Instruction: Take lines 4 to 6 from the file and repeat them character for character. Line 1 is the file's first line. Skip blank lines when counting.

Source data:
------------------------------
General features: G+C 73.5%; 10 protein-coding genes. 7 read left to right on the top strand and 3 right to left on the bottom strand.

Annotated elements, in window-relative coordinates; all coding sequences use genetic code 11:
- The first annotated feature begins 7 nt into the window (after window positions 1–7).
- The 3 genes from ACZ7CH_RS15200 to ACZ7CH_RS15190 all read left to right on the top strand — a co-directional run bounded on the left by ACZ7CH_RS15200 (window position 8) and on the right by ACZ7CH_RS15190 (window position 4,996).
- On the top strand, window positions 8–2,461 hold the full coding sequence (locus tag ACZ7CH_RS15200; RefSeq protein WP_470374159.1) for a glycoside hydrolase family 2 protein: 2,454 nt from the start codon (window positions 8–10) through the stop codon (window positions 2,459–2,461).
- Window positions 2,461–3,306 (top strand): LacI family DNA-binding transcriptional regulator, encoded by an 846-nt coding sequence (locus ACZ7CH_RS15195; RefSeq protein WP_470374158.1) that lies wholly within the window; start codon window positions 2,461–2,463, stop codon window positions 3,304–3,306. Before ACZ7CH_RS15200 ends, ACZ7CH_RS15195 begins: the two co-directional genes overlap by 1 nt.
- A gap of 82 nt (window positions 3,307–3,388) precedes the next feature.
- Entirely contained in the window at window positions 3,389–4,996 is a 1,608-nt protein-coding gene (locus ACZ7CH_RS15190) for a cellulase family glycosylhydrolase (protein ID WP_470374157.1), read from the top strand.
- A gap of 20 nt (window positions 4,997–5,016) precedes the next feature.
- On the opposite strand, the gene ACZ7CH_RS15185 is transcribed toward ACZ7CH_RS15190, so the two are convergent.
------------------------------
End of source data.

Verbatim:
- The 3 genes from ACZ7CH_RS15200 to ACZ7CH_RS15190 all read left to right on the top strand — a co-directional run bounded on the left by ACZ7CH_RS15200 (window position 8) and on the right by ACZ7CH_RS15190 (window position 4,996).
- On the top strand, window positions 8–2,461 hold the full coding sequence (locus tag ACZ7CH_RS15200; RefSeq protein WP_470374159.1) for a glycoside hydrolase family 2 protein: 2,454 nt from the start codon (window positions 8–10) through the stop codon (window positions 2,459–2,461).
- Window positions 2,461–3,306 (top strand): LacI family DNA-binding transcriptional regulator, encoded by an 846-nt coding sequence (locus ACZ7CH_RS15195; RefSeq protein WP_470374158.1) that lies wholly within the window; start codon window positions 2,461–2,463, stop codon window positions 3,304–3,306. Before ACZ7CH_RS15200 ends, ACZ7CH_RS15195 begins: the two co-directional genes overlap by 1 nt.